The Best Leaders Aren’t Afraid to Be Vulnerable
The Best Leaders Aren’t Afraid to Be Vulnerable
Until recent years, largely due to critiques of the toxic masculinity fueling this stereotype, the idea of showing emotion on the job was viewed as inappropriate at best, and at worst, mortifying.
In recent years, however, vulnerability in leaders — of all genders — has not just grown culturally acceptable, but in many cases, it’s welcomed and encouraged. Millennials, in particular, are much more likely to vocally share the challenges of caregiving, mental health struggles, and concerns about work/life balance than their Gen X and Boomer counterparts. Add to this an influx of Gen Z workers who have been found to be even more comfortable sharing their emotional and mental health needs, and it’s easy to see that the tides of work are changing.
Today, as the “future of work” becomes the present, and employers and employees push and pull against the needs of the other, the importance of open and candid communication is clear. Over the years, we’ve learned that leaders who create the space for true vulnerability build psychologically safe work environments in which people feel welcome to be themselves. We’ve learned that when people are willing to be authentic at work, they’re also more willing to take creative risks, share their perspectives without fear of a consequence, and make valuable contributions that can only be expressed within a culture that values trust and inclusion.
Emerging leaders, it’s up to you to set the tone for your workplace and build environments where vulnerability is celebrated. Those willing to practice vulnerability on a deeper, personal level, and adopt it as a principle, are those who will be credited with building a more equitable and innovative world of work — a world that the next generations want to see.
How to Be Vulnerable at Work
It’s easy to think of vulnerability as a skill, but when we do, we distort the value of being vulnerable in the first place. The point of being vulnerable is sharing the authentic parts of yourself that you may have otherwise chosen to hide or keep private. Doing so is a personal choice — rather than a skill — that we weigh every day. It requires the self-awareness to ask: Will being honest in this moment serve me? Will it serve others?
In the past, for instance, a “mental health day” was often a wink-nudge to others that you were going to use a sick day to miss work when you weren’t really sick. It’s safe to assume that this trend was an offshoot of the mental health stigma and the shame many workers still feel around prioritizing our well-being over our work. Now, the person who chooses to act vulnerably is the person who chooses to be honest about needing the day off to prevent burnout or to cope with, truly, a day of poor mental health. This is also the person who is changing the narrative around self-care and setting the example for others.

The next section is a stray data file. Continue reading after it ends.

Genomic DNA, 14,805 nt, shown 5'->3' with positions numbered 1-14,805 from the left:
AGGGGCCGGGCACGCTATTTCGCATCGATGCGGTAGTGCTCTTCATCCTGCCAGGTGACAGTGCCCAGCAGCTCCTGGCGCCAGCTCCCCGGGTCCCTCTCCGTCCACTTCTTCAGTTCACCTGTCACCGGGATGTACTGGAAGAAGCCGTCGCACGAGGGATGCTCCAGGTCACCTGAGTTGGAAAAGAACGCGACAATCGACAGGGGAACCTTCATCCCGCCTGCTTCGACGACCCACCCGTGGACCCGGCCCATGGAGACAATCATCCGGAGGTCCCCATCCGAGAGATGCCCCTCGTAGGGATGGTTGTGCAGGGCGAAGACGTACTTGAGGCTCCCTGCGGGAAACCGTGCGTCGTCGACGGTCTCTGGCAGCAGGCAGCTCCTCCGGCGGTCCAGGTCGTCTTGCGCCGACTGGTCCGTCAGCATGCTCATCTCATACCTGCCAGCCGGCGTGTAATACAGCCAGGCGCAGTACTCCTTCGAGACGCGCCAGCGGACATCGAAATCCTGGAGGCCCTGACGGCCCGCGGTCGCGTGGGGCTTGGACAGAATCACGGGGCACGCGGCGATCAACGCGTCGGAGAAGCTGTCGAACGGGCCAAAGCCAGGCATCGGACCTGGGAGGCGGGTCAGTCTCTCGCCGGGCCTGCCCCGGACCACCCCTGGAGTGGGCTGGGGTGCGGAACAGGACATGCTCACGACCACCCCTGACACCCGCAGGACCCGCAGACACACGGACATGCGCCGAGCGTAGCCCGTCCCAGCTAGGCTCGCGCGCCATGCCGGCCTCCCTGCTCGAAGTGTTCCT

As a rising leader, here’s the challenge you face: How do you create a culture where your team feels empowered to be honest, share without fear of retribution, and ask for what they need?
Leading by Example
The perception of what it means to be vulnerable has shifted from the grand gesture to the small act of bravery. For leaders, and aspiring leaders especially, this means being transparent and modeling vulnerability for your team. When you lead by example, you open the door for people with less formalized power to safely emulate your behavior.
Here are two big ways you can get started:
1) Be honest about your struggles.
Personal confessions are powerful tools. You can use them to share vulnerable moments with your team, relate to them in meaningful ways, and importantly, develop trust.
Start small. When you’re struggling with a task, be honest. When you need help with something, ask for it. When you’re feeling drained due to circumstances at home, let people know you’re not 100% because of things in your personal life. In each of these seemingly minor moments, you’re letting people know that it’s okay to be honest about difficult things. Not only will this make people feel safer coming to you with bigger problems down the line, but it will also establish mutual trust — the foundation of inclusive and innovative teams.
Especially in your one-on-one meetings, aim to create a safe space by letting people know that it’s okay to be open about their mental state, difficulties in their personal lives that may impact how they show up day-to-day at work, and any obstacles they may be facing in their roles. You can initiate these conversations with a simple question to give people the opportunity to decide what they feel comfortable sharing. You can say: “I wanted to check in on how you’re feeling in general at work. Is everything manageable? Is there anything you need help with?”